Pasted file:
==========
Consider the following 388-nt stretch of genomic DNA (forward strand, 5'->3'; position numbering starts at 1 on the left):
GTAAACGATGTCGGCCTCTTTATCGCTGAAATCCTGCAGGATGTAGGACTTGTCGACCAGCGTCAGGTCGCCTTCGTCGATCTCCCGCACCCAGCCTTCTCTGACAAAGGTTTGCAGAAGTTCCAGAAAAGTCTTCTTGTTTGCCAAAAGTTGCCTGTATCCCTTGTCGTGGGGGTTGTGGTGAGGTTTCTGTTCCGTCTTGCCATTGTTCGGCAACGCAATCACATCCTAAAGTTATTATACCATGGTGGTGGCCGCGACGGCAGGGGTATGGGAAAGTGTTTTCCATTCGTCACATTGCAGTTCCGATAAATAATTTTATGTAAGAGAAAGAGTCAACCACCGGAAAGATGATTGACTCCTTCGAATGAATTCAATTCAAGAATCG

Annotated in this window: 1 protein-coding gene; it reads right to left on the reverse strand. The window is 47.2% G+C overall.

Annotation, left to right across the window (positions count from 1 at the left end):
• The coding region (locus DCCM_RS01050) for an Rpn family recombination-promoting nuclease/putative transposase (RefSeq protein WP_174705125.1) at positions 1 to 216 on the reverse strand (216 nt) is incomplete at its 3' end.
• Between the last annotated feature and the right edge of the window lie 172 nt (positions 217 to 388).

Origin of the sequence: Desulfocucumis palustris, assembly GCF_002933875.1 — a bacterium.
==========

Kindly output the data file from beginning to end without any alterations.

Consider the following 388-nt stretch of genomic DNA (forward strand, 5'->3'; position numbering starts at 1 on the left):
GTAAACGATGTCGGCCTCTTTATCGCTGAAATCCTGCAGGATGTAGGACTTGTCGACCAGCGTCAGGTCGCCTTCGTCGATCTCCCGCACCCAGCCTTCTCTGACAAAGGTTTGCAGAAGTTCCAGAAAAGTCTTCTTGTTTGCCAAAAGTTGCCTGTATCCCTTGTCGTGGGGGTTGTGGTGAGGTTTCTGTTCCGTCTTGCCATTGTTCGGCAACGCAATCACATCCTAAAGTTATTATACCATGGTGGTGGCCGCGACGGCAGGGGTATGGGAAAGTGTTTTCCATTCGTCACATTGCAGTTCCGATAAATAATTTTATGTAAGAGAAAGAGTCAACCACCGGAAAGATGATTGACTCCTTCGAATGAATTCAATTCAAGAATCG

Annotated in this window: 1 protein-coding gene; it reads right to left on the reverse strand. The window is 47.2% G+C overall.

Annotation, left to right across the window (positions count from 1 at the left end):
• The coding region (locus DCCM_RS01050) for an Rpn family recombination-promoting nuclease/putative transposase (RefSeq protein WP_174705125.1) at positions 1 to 216 on the reverse strand (216 nt) is incomplete at its 3' end.
• Between the last annotated feature and the right edge of the window lie 172 nt (positions 217 to 388).

Origin of the sequence: Desulfocucumis palustris, assembly GCF_002933875.1 — a bacterium.